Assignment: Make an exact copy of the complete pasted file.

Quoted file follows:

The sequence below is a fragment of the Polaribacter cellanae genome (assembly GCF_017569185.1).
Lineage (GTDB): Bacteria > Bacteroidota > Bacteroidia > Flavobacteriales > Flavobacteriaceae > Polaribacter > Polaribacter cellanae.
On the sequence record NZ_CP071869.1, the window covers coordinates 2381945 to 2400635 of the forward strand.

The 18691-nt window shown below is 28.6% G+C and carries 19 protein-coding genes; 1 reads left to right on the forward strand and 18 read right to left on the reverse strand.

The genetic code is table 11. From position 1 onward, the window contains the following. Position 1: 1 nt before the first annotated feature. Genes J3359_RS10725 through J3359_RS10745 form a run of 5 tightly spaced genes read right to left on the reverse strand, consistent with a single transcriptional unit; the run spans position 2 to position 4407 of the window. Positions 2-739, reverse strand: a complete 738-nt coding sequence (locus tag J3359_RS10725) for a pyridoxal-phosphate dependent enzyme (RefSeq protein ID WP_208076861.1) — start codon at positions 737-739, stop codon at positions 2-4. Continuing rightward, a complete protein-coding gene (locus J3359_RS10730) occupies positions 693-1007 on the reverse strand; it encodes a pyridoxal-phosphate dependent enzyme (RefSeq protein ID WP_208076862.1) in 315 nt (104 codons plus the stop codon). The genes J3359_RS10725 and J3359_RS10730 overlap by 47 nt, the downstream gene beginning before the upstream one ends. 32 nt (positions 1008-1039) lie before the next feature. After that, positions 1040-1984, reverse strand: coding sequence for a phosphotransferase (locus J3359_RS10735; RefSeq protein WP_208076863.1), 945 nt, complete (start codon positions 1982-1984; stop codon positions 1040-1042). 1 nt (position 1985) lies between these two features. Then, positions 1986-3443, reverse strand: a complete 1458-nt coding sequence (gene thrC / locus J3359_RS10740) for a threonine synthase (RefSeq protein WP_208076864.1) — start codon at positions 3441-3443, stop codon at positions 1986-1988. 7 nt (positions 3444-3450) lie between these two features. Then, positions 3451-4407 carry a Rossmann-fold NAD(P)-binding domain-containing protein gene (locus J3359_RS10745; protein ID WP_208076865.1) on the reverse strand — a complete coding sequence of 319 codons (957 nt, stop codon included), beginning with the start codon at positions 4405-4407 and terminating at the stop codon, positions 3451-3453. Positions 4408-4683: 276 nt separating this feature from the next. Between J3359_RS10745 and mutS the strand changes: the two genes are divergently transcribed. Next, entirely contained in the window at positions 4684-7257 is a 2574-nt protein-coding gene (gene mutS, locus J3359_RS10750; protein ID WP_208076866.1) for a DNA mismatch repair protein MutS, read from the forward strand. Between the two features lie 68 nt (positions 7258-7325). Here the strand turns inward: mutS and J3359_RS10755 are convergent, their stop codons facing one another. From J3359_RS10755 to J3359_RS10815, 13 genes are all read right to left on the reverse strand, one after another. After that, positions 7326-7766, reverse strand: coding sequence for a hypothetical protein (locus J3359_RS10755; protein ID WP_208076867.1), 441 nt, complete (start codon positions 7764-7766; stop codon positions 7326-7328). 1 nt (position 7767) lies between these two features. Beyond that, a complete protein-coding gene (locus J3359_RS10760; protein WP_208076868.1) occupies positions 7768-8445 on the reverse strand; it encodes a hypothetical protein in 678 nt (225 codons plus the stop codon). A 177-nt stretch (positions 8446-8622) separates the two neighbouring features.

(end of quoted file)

The sequence below is a fragment of the Polaribacter cellanae genome (assembly GCF_017569185.1).
Lineage (GTDB): Bacteria > Bacteroidota > Bacteroidia > Flavobacteriales > Flavobacteriaceae > Polaribacter > Polaribacter cellanae.
On the sequence record NZ_CP071869.1, the window covers coordinates 2381945 to 2400635 of the forward strand.

The 18691-nt window shown below is 28.6% G+C and carries 19 protein-coding genes; 1 reads left to right on the forward strand and 18 read right to left on the reverse strand.

The genetic code is table 11. From position 1 onward, the window contains the following. Position 1: 1 nt before the first annotated feature. Genes J3359_RS10725 through J3359_RS10745 form a run of 5 tightly spaced genes read right to left on the reverse strand, consistent with a single transcriptional unit; the run spans position 2 to position 4407 of the window. Positions 2-739, reverse strand: a complete 738-nt coding sequence (locus tag J3359_RS10725) for a pyridoxal-phosphate dependent enzyme (RefSeq protein ID WP_208076861.1) — start codon at positions 737-739, stop codon at positions 2-4. Continuing rightward, a complete protein-coding gene (locus J3359_RS10730) occupies positions 693-1007 on the reverse strand; it encodes a pyridoxal-phosphate dependent enzyme (RefSeq protein ID WP_208076862.1) in 315 nt (104 codons plus the stop codon). The genes J3359_RS10725 and J3359_RS10730 overlap by 47 nt, the downstream gene beginning before the upstream one ends. 32 nt (positions 1008-1039) lie before the next feature. After that, positions 1040-1984, reverse strand: coding sequence for a phosphotransferase (locus J3359_RS10735; RefSeq protein WP_208076863.1), 945 nt, complete (start codon positions 1982-1984; stop codon positions 1040-1042). 1 nt (position 1985) lies between these two features. Then, positions 1986-3443, reverse strand: a complete 1458-nt coding sequence (gene thrC / locus J3359_RS10740) for a threonine synthase (RefSeq protein WP_208076864.1) — start codon at positions 3441-3443, stop codon at positions 1986-1988. 7 nt (positions 3444-3450) lie between these two features. Then, positions 3451-4407 carry a Rossmann-fold NAD(P)-binding domain-containing protein gene (locus J3359_RS10745; protein ID WP_208076865.1) on the reverse strand — a complete coding sequence of 319 codons (957 nt, stop codon included), beginning with the start codon at positions 4405-4407 and terminating at the stop codon, positions 3451-3453. Positions 4408-4683: 276 nt separating this feature from the next. Between J3359_RS10745 and mutS the strand changes: the two genes are divergently transcribed. Next, entirely contained in the window at positions 4684-7257 is a 2574-nt protein-coding gene (gene mutS, locus J3359_RS10750; protein ID WP_208076866.1) for a DNA mismatch repair protein MutS, read from the forward strand. Between the two features lie 68 nt (positions 7258-7325). Here the strand turns inward: mutS and J3359_RS10755 are convergent, their stop codons facing one another. From J3359_RS10755 to J3359_RS10815, 13 genes are all read right to left on the reverse strand, one after another. After that, positions 7326-7766, reverse strand: coding sequence for a hypothetical protein (locus J3359_RS10755; protein ID WP_208076867.1), 441 nt, complete (start codon positions 7764-7766; stop codon positions 7326-7328). 1 nt (position 7767) lies between these two features. Beyond that, a complete protein-coding gene (locus J3359_RS10760; protein WP_208076868.1) occupies positions 7768-8445 on the reverse strand; it encodes a hypothetical protein in 678 nt (225 codons plus the stop codon). A 177-nt stretch (positions 8446-8622) separates the two neighbouring features.